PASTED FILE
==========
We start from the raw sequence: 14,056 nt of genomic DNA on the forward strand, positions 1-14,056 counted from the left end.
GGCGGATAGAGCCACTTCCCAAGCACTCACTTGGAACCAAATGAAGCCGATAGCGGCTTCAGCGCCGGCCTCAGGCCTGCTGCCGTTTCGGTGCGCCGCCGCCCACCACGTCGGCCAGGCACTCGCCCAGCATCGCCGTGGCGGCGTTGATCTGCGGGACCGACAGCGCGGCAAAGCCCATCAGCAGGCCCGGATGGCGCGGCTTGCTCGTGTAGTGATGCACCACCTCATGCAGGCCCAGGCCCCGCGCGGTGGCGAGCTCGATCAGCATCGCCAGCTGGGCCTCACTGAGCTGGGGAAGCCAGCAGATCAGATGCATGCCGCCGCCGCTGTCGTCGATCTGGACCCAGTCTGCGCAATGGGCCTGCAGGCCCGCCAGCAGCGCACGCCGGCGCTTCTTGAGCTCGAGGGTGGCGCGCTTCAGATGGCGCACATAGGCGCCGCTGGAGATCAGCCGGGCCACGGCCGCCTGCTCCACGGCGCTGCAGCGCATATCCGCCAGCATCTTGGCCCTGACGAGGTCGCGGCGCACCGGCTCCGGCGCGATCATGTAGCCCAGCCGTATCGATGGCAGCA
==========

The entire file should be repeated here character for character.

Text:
We start from the raw sequence: 14,056 nt of genomic DNA on the forward strand, positions 1-14,056 counted from the left end.
GGCGGATAGAGCCACTTCCCAAGCACTCACTTGGAACCAAATGAAGCCGATAGCGGCTTCAGCGCCGGCCTCAGGCCTGCTGCCGTTTCGGTGCGCCGCCGCCCACCACGTCGGCCAGGCACTCGCCCAGCATCGCCGTGGCGGCGTTGATCTGCGGGACCGACAGCGCGGCAAAGCCCATCAGCAGGCCCGGATGGCGCGGCTTGCTCGTGTAGTGATGCACCACCTCATGCAGGCCCAGGCCCCGCGCGGTGGCGAGCTCGATCAGCATCGCCAGCTGGGCCTCACTGAGCTGGGGAAGCCAGCAGATCAGATGCATGCCGCCGCCGCTGTCGTCGATCTGGACCCAGTCTGCGCAATGGGCCTGCAGGCCCGCCAGCAGCGCACGCCGGCGCTTCTTGAGCTCGAGGGTGGCGCGCTTCAGATGGCGCACATAGGCGCCGCTGGAGATCAGCCGGGCCACGGCCGCCTGCTCCACGGCGCTGCAGCGCATATCCGCCAGCATCTTGGCCCTGACGAGGTCGCGGCGCACCGGCTCCGGCGCGATCATGTAGCCCAGCCGTATCGATGGCAGCA